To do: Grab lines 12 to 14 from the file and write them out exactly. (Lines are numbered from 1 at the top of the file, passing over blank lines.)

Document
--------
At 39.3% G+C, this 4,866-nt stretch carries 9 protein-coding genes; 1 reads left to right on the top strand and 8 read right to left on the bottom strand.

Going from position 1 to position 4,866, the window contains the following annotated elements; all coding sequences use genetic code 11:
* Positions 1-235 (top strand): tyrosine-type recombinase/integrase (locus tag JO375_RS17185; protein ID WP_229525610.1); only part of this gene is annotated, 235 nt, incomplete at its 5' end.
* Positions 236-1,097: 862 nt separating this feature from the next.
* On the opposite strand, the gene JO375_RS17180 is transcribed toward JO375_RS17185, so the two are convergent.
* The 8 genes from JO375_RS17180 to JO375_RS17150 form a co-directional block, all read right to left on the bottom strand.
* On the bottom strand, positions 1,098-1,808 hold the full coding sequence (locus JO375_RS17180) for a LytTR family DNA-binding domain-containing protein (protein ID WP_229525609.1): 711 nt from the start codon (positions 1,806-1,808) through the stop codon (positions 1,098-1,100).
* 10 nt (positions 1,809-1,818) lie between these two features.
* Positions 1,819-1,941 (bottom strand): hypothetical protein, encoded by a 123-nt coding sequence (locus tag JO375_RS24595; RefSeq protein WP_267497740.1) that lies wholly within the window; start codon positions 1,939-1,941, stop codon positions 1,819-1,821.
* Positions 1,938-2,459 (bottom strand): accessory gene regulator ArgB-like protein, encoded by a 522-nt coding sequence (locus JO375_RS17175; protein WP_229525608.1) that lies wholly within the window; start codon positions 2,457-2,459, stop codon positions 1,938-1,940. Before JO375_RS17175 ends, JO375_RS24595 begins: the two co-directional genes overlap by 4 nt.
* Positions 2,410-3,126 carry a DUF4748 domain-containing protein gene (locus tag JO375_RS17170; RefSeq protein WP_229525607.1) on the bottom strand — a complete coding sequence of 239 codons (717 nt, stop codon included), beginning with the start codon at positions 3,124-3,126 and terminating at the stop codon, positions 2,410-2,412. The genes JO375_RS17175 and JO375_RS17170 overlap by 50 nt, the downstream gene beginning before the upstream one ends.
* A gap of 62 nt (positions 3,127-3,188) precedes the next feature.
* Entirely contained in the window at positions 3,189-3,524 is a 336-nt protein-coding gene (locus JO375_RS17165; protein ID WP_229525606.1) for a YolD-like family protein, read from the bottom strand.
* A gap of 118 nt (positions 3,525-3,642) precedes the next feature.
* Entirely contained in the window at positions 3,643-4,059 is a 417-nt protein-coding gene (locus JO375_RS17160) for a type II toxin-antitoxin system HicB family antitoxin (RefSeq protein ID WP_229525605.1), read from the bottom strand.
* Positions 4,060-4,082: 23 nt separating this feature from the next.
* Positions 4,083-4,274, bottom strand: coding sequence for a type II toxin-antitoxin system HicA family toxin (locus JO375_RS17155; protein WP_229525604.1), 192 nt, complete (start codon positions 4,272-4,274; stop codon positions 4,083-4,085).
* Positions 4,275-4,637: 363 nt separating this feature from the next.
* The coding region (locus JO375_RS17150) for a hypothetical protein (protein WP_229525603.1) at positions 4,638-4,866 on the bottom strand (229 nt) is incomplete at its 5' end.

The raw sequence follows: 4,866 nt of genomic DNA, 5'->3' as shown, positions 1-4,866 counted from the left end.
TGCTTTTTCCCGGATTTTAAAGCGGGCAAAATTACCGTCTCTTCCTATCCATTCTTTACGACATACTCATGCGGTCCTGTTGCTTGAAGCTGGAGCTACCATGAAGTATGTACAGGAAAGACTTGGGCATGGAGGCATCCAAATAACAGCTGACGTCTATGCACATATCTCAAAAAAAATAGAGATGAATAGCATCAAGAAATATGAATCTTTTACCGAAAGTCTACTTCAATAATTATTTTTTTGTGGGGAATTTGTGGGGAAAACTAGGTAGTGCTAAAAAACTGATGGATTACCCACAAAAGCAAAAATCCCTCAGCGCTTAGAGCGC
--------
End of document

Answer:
* A gap of 62 nt (positions 3,127-3,188) precedes the next feature.
* Entirely contained in the window at positions 3,189-3,524 is a 336-nt protein-coding gene (locus JO375_RS17165; protein ID WP_229525606.1) for a YolD-like family protein, read from the bottom strand.
* A gap of 118 nt (positions 3,525-3,642) precedes the next feature.